The effect of superintendent representational style on black and Hispanic student preparation for college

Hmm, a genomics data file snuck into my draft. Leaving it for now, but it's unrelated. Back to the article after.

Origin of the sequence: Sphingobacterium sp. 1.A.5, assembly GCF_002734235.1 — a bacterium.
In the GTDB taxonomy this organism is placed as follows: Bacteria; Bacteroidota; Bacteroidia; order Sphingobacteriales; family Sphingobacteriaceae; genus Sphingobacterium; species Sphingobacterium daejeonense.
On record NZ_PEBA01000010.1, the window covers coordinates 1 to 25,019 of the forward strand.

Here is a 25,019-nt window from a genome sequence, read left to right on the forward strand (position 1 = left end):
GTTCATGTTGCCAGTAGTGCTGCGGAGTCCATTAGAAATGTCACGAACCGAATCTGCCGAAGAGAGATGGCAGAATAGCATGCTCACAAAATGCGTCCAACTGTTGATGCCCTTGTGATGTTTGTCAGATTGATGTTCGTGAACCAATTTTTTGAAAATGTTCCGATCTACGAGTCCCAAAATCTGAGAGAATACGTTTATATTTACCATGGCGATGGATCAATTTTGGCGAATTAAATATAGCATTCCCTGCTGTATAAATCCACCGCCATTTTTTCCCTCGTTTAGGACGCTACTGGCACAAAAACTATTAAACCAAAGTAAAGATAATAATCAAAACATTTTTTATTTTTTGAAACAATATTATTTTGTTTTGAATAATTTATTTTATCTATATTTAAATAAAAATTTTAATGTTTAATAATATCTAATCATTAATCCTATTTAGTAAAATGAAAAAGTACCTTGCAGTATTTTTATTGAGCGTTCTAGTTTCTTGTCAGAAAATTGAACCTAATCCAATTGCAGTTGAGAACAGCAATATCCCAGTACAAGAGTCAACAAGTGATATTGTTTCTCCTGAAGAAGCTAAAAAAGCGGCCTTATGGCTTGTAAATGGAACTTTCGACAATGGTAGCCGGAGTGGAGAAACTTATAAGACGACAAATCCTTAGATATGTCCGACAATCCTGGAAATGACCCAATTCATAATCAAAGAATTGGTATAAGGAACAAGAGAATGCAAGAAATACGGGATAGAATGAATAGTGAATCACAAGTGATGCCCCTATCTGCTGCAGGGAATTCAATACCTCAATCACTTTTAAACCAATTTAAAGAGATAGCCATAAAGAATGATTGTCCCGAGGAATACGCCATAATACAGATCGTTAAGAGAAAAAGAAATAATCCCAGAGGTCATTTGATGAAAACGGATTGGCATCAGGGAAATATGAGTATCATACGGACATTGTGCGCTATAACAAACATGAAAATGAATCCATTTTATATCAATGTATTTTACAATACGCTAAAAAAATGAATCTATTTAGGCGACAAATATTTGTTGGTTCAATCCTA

There are two main portions to this study. In the first portion (Chapters I-III) we identify policies, procedures, programs, and pedagogical practices in public school districts in Texas that increase levels of college preparation among black and Hispanic students across a range of educational settings (rural, suburban, and urban). We identify these practices by interviewing school administrators at twenty-two school districts throughout the state. The school districts were selected by using education production function models to identify the highest and lowest performing school districts on a variety of college preparation measures. The first portion of the study is largely descriptive and qualitative in orientation. In the second portion of the study we identify high college preparation levels among minority students as a positive externality. Because college attendance benefits students as individuals, regardless of the beneficial aspects of college attendance for society at large, students, parents, and others will request that school districts increase college preparation levels to some degree. However, given the nature of positive externalities, we explore the possibility that the reason why some school districts have higher college preparation levels among minority students than others is that they are led by an official policy-maker (the superintendent) who is committed to acting in the long-term interests of society (in other words, whose representational style is to act as a trustee). The second portion attempts to extend the causal chain back one link by exploring the possibility that superintendent representational style affects the types of policies, procedures, programs and pedagogical practices adopted and the district??s commitment to implementing them, which in turn affects college preparation levels among minority students. The relationship between superintendent representational style and minority student preparation for college is tested using two data sources: a survey of public school superintendents throughout Texas gathered by the Texas Educational Excellence Project and college preparation measures gathered by the Texas Education Agency for all public schools in Texas.